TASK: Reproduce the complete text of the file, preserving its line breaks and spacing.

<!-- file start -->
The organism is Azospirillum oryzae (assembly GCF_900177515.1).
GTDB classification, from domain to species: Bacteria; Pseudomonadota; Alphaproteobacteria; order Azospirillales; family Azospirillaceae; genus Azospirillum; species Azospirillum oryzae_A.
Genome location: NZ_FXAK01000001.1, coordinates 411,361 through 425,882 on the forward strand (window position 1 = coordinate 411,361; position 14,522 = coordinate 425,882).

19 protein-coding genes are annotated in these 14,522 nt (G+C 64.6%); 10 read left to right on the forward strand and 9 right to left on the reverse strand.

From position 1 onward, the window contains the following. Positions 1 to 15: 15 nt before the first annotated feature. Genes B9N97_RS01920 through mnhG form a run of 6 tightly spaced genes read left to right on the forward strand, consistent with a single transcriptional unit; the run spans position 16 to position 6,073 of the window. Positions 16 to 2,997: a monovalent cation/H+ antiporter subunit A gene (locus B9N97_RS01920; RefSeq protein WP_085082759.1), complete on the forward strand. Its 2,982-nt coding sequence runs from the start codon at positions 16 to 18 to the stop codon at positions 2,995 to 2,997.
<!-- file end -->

The organism is Azospirillum oryzae (assembly GCF_900177515.1).
GTDB classification, from domain to species: Bacteria; Pseudomonadota; Alphaproteobacteria; order Azospirillales; family Azospirillaceae; genus Azospirillum; species Azospirillum oryzae_A.
Genome location: NZ_FXAK01000001.1, coordinates 411,361 through 425,882 on the forward strand (window position 1 = coordinate 411,361; position 14,522 = coordinate 425,882).

19 protein-coding genes are annotated in these 14,522 nt (G+C 64.6%); 10 read left to right on the forward strand and 9 right to left on the reverse strand.

From position 1 onward, the window contains the following. Positions 1 to 15: 15 nt before the first annotated feature. Genes B9N97_RS01920 through mnhG form a run of 6 tightly spaced genes read left to right on the forward strand, consistent with a single transcriptional unit; the run spans position 16 to position 6,073 of the window. Positions 16 to 2,997: a monovalent cation/H+ antiporter subunit A gene (locus B9N97_RS01920; RefSeq protein WP_085082759.1), complete on the forward strand. Its 2,982-nt coding sequence runs from the start codon at positions 16 to 18 to the stop codon at positions 2,995 to 2,997.